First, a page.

The Slovenia Times

Another Slovenian food company gets Croatian owner

The logo of Celjske Mesnine meat processing group. Photo: Katja Kodba/STA

The Slovenian meat processing company Celjske Mesnine has been sold to the Croatian company Mesna Industrija Braća Pivac. The news comes just two weeks after a majority stake in Slovenia's leading agri-food company, Panvita, was acquired by Croatian services company Mplus.

Like in the case of Panvita, the takeover contract for Celjske Mesnine has been signed, but will take effect when regulatory approvals have been obtained.

The Celje-based company said the new strategic owner is taking over the group's main production and processing company Celjske Mesnine Z'dežele; prosciutto company Pršutarna S' Krasa; and Celjske Mesnine - Storitve, which employs disabled persons.

Meanwhile, the wine making comapany Radgonske Gorice remains in the hands of Izidor Krivec, who will stay on as chairman of the Celjske Mesnine board.

Krivec controlled Celjske Mesnine through a majority stake in the company that has now signed the sale agreement.

He said in a press release that the entry of a strategic partner was good news for the group, its employees, suppliers and consumers.

Biggest buyer of livestock

Celjske Mesnine is the largest buyer of livestock and red meat processing company in Slovenia, which Krivec said was not going to change in the future.

"The meat industry in Slovenia and the broader region is undergoing a process of integration. The market is increasingly open. Companies with multi-billion turnover are directly entering our shelves," Krivec was quoted as saying.

"This partnership will therefore be mutually beneficial, enabling the further growth of Celjske Mesnine and the new group, which will be the largest and most successful in the red meat sector in the region," he added.

He pledged for the company to remain a reliable partner of Slovenian cooperatives and family farms, and one of the key suppliers of Slovenian consumers with good quality Slovenian food.

Mesna Industrija Braća Pivac has own meat production and processing facilities in Croatia and in order to optimise production and boost distribution efficiency, it plans to consolidate part of the production in Celje.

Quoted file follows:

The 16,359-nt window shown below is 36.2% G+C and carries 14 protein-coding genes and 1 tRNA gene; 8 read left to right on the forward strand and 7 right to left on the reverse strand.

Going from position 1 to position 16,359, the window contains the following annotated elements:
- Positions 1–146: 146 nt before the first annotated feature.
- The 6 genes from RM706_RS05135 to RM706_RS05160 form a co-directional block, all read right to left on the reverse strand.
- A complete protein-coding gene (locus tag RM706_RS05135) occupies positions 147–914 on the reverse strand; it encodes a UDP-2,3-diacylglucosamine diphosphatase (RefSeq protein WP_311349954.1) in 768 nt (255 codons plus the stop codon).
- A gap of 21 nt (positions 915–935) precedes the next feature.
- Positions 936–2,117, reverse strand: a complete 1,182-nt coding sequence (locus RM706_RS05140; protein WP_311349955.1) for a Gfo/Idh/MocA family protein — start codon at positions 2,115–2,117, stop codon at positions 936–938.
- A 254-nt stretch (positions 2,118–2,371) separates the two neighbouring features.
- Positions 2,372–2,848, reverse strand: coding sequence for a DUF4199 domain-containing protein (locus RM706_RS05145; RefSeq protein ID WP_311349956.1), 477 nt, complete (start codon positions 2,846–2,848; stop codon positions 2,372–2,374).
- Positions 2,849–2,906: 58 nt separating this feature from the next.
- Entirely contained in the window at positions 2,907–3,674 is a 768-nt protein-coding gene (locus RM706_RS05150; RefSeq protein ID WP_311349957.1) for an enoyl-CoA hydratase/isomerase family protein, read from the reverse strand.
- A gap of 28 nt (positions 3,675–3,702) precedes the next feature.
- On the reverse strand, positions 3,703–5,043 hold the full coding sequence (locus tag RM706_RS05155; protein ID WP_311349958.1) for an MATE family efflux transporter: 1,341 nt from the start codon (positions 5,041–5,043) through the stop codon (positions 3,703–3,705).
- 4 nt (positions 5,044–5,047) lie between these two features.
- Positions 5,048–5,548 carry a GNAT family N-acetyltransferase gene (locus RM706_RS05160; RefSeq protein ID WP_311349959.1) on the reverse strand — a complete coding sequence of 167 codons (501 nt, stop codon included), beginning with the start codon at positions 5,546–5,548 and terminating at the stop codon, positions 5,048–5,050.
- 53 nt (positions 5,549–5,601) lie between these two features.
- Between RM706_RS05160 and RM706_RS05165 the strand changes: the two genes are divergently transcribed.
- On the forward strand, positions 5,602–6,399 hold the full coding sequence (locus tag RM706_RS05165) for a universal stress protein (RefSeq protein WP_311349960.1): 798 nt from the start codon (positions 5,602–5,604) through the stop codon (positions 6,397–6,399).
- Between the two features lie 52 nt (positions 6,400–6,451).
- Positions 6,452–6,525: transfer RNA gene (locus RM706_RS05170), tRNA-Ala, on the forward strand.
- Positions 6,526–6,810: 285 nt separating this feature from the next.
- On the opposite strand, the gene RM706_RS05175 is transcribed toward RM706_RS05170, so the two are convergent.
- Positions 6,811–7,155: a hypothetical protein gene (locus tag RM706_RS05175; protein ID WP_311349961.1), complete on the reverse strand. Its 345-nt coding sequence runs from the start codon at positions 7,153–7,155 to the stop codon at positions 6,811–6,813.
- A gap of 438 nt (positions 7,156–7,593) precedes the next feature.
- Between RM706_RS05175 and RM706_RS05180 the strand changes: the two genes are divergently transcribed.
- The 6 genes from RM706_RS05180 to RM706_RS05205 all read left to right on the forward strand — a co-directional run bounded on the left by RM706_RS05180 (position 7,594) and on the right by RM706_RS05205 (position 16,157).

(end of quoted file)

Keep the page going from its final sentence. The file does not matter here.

CEO Neven Pivac sees the deal with Celjske Mesnine as a logical integration of strong companies, saying they see Celjske Mesnine as a company with great potential.

The new owners promised to take a strategic approach to keeping the Slovenian brand of Celjske Mesnine on the market.

Apart from Mesna Industrija Braća Pivac, the family-owned Pivac Group includes two more meat companies, PKK Karlovačka Mesna Industrija and Mesna Industrija Vajda.

Mesna Industrija Braća Pivac owns Croatian candy company Kraš and has more than 5% in Croatian food company Podravka, which in turn owns Slovenian bread and pasta company Žito.

Concerns about sale of food companies

The sale of Panvita in particular has raised concerns in Slovenia, mainly because its long-term lease of 3,000 hectares of state-owned farmland.

While Panvita CEO Toni Balažič dismissed concerns, saying the company will responsibly manage the land it leases from the Farmland and Forest Fund, agricultural economics expert Aleš Kuhar described the sale as a sign of immaturity and foolishness shown by Slovenian politicians for the past 20 years.

He believes the country's food chain is "devastated and demolished" because they failed to promote efforts to strengthen or maintain large agri-food systems.

According to him, the case of Celjske Mesnine is similar to Panvita's in that it involves a debt-beset company. Both were made up of companies that were major food market players even before Slovenia's independence.

In his view the government should have found a way to help Panvita, and it should help promote a better investment environment.

Meanwhile, the newspaper Delo has reported unofficial speculation that the the decision to sell Celjske Mesnine has resulted from a dispute between the owners.

Delo finds that such acquisitions do not come as a surprise, considering that Croatia has a robust agri-food industry, its pension funds have accumulated a lot of capital and are seeking investment opportunities, as do private investment funds.

Panvita is now indirectly in the hands of Croatian public pension funds. At the end of 2023 its Croatian owner received a €60 million financial injection from the EBRD, according Kuhar.


More from Business